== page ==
Monday, 29 September 2014

COFACTORS IN BLOOD COAGULATION (clotting factors): Role of vitamin K & calcium.

Co-factors in Blood clotting

Various substances are required for the proper functioning of the coagulation cascade:
Calcium and phospholipid (a platelet membrane constituent) are required for the tenase and prothrombinase complexes to function. Calcium mediates the binding of the complexes via the terminal gamma-carboxy residues on FXa and FIXa to the phospholipid surfaces expressed by platelets, as well as procoagulant microparticles or microvesicles shed from them. Calcium is also required at other points in the coagulation cascade.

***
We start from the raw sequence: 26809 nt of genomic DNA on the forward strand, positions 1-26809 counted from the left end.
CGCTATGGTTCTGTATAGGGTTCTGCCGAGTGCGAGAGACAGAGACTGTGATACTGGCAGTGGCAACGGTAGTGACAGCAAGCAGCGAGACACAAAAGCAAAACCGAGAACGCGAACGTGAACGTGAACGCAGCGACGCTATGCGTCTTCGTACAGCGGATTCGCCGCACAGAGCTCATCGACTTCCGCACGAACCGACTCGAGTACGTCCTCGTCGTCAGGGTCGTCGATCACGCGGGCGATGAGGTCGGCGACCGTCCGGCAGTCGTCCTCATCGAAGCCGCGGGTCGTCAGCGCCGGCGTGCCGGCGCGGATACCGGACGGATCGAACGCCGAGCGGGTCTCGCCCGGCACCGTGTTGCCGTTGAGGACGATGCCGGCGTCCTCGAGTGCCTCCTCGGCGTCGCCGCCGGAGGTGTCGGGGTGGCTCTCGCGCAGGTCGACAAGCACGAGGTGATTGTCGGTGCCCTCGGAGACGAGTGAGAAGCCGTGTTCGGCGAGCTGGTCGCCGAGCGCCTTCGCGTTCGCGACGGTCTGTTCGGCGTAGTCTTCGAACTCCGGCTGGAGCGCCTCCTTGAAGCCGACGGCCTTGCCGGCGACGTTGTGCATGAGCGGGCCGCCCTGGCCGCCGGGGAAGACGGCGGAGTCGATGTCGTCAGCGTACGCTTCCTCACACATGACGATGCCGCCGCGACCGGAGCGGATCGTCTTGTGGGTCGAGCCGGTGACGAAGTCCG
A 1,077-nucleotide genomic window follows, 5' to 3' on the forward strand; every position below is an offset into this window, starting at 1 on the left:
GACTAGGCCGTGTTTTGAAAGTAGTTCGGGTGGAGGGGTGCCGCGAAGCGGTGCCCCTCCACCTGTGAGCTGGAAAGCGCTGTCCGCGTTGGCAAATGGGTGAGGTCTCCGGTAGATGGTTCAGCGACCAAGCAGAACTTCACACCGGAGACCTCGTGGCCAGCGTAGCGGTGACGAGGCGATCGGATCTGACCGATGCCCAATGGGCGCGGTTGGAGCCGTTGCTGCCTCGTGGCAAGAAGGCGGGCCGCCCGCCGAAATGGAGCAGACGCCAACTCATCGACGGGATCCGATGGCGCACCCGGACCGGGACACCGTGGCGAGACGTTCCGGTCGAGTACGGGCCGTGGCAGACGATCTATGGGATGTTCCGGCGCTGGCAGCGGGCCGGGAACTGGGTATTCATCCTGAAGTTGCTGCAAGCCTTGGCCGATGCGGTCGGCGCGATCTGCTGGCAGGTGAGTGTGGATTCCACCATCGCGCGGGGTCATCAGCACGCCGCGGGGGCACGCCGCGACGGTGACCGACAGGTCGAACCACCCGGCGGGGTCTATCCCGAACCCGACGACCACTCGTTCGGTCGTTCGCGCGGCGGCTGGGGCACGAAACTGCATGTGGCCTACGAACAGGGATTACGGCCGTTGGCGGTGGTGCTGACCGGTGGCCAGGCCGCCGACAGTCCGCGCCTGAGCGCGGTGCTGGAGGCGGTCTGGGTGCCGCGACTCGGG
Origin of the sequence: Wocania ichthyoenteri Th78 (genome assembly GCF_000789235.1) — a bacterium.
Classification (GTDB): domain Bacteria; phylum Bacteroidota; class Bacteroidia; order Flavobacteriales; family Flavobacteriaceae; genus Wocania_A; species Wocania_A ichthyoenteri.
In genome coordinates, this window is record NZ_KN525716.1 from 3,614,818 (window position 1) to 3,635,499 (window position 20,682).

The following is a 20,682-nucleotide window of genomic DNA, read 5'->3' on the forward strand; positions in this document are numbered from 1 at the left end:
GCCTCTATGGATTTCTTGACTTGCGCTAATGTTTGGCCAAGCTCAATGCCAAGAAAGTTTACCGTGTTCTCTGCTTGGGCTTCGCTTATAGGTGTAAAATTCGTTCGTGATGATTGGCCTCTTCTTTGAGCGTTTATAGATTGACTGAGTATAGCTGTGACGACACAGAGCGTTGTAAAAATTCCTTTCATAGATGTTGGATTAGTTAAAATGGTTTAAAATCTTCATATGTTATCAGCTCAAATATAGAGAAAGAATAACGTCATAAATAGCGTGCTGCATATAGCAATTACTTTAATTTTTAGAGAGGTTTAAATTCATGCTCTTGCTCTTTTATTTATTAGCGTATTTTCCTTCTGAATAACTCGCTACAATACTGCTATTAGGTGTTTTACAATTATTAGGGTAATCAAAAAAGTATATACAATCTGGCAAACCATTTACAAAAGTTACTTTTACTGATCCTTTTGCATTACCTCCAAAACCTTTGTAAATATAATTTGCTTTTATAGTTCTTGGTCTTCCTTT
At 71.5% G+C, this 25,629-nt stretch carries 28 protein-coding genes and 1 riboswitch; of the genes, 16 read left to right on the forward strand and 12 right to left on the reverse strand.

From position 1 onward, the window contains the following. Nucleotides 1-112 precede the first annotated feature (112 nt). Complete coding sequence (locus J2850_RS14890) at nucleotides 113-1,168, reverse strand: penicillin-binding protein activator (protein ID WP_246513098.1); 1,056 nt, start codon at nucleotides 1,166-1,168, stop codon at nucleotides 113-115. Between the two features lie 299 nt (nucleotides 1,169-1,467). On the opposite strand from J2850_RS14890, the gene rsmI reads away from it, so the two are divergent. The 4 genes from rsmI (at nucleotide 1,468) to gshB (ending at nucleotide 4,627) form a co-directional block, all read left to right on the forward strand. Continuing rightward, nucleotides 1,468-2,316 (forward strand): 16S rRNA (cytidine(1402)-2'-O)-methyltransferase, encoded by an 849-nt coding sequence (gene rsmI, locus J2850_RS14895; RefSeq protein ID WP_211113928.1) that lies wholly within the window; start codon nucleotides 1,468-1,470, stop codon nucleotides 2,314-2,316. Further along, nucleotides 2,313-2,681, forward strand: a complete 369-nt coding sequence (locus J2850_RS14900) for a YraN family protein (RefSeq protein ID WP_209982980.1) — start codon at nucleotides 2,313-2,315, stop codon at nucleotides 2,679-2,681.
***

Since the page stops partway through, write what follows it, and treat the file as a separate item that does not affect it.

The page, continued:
Vitamin K is an essential factor to a hepatic gamma-glutamyl carboxylase that adds a carboxyl group to glutamic acid residues on factors II, VII, IX and X, as well as Protein S, Protein C and Protein Z. In adding the gamma-carboxyl group to glutamate residues on the immature clotting factors Vitamin K is itself oxidized. Another enzyme, Vitamin K epoxide reductase, (VKORC) reduces vitamin K back to its active form. Vitamin K epoxide reductase is pharmacologically important as a target for anticoagulant drugs warfarin and related coumarins such as acenocoumarol, phenprocoumon, and dicumarol. These drugs create a deficiency of reduced vitamin K by blocking VKORC, thereby inhibiting maturation of clotting factors. Other deficiencies of vitamin K (e.g., in malabsorption), or disease (hepatocellular carcinoma) impairs the function of the enzyme and leads to the formation of PIVKAs (proteins formed in vitamin K absence); this causes partial or non-gamma carboxylation, and affects the coagulation factors' ability to bind to expressed phospholipid.

 Vitamin K